Home > Particle Physics, Science > Big bangs and black holes: Why the world didn’t end on 10th September 2008

Big bangs and black holes: Why the world didn’t end on 10th September 2008

NOTE: This article is for normal people, not scientists. The asterisks (stars) point to more scientific footnotes if you’re interested.

You may have heard on TV (September 2008) about a large science experiment happening deep underground in a large tunnel straddling the French-Swiss border. You’ve probably been told that the purpose of the experiment is to re-create the conditions just after the Big Bang (the moment when the Universe is thought to have come into existence), and you might have heard about the possibility of tiny black holes (micro black holes) and other dangerous phenomena being created by the machine the scientists have built.

This machine is called the Large Hadron Collider or LHC, and in this article I would like to explain very clearly and in the simplest possible terms, one simple fact:

The LHC poses absolutely no risk to the existence of Geneva, planet Earth, humanity or the Universe.

In these terms, the LHC is completely harmless. In fact, two standard operational risks – the escape of liquid helium used to cool the machine, and the tiny beams of particles made in the experiment becoming out of control – are of much greater concern. Both of these risks are already accounted for and the worst possible outcome is that the machine itself would be damaged. Indeed, 1 tonne of liquid helium already escaped during a test in the first two weeks of operation (19th September 2008)1, with no notable consequences other than causing a fire in the tunnel and a temporary delay while the damage is repaired.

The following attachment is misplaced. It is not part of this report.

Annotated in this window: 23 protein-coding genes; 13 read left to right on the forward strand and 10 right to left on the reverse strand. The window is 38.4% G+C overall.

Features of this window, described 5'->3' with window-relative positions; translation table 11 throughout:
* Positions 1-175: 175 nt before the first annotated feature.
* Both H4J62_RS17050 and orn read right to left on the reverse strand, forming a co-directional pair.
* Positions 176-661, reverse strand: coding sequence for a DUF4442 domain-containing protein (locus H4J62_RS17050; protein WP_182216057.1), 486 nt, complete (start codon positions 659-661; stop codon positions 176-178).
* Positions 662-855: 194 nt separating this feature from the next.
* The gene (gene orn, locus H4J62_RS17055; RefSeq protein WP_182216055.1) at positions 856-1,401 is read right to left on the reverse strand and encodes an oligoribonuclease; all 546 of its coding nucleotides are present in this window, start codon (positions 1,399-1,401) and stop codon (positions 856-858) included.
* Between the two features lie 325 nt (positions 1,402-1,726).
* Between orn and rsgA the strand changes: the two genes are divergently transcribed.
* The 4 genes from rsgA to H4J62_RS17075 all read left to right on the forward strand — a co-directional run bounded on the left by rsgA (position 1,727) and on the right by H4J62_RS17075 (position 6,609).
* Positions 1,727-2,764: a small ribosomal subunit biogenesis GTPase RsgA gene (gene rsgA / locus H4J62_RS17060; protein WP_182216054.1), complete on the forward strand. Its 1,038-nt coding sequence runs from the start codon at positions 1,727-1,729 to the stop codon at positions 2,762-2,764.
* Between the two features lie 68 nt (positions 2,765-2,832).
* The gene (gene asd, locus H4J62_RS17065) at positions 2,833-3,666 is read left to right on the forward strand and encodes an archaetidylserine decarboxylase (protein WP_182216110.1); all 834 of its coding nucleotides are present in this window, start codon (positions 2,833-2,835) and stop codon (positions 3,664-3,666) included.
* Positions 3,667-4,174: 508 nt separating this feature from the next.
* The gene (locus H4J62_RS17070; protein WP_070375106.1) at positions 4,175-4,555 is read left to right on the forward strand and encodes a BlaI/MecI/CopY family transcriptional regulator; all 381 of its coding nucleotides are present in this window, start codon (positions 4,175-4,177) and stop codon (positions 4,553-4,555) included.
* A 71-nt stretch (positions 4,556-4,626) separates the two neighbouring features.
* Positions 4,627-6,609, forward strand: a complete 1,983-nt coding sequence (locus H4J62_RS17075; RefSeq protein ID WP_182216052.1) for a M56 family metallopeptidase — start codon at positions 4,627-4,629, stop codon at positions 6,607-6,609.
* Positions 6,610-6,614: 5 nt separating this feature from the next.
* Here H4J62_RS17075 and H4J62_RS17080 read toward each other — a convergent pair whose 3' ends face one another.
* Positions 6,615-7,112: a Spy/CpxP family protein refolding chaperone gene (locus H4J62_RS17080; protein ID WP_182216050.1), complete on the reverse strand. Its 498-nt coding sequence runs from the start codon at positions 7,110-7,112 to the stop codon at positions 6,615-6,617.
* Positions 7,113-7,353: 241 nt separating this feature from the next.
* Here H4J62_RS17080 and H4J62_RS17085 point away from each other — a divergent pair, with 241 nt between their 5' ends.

What is the LHC?

To understand why the LHC is harmless, we have to understand what it does. Large Hadron Collider is a very posh way of saying that we take two beams of very tiny particles (called protons*), point them towards each other and smash them together in a head-on collision. The point of this is to break the protons apart and find out what’s inside, so we can see what they’re made of**. This will give us a much greater insight into how the Universe works.

It’s all about energy

The LHC is not the first experiment of its kind. The LHC is built in a tunnel previously occupied by a similar machine called LEP II (the Large Electron Positron collider), which was in operation between 1989 and 20002. SLAC – the Stanford Linear Accelerator Center3 – houses a number of similar experiments and has been operational in one form or another since 1966. Other similar machines include the RHIC – Relativistic Heavy Ion Collider – in New York, and the Tevatron in Illinois. RHIC and Tevatron are both operational at the time of writing; RHIC is scheduled for closure in 2009 and Tevatron in 2010, which means the LHC will be the only high-powered such experiment in operation.

The reason we keep building new and bigger machines is that, as we delve into ever smaller particles, the energy you need to break them apart increases. Think how easy it is to burst a balloon open with a pin or by standing on it. Now think how hard it is to break open a walnut. To be able to look inside, we need to work harder and use more energy.

The concerns about the LHC are raised by two kinds of sceptics. One group opposes scientific research in general, beit because it might tell them something they don’t want to hear, or because it’s not humanity’s place to meddle with God’s creation. The other group is worried about the amount of energy the LHC smashes the particles together with.

The main accelerator at SLAC can accelerate particles up to 50 GeV (you don’t need to worry about the unit of measurement, just the number). LEP II can accelerate them up to 100 GeV (twice as much). RHIC also operates at about 100 GeV and the Tevatron – the most powerful version of this experiment prior to the LHC – operates at 1,000 GeV. The LHC can accelerate protons to 7 TeV, or 7,000 GeV – 7 times more powerful than any previous accelerator.

In each case, safety objections were raised during the design and construction of each accelerator. In each case, the sceptics’ fears were shown to be unfounded.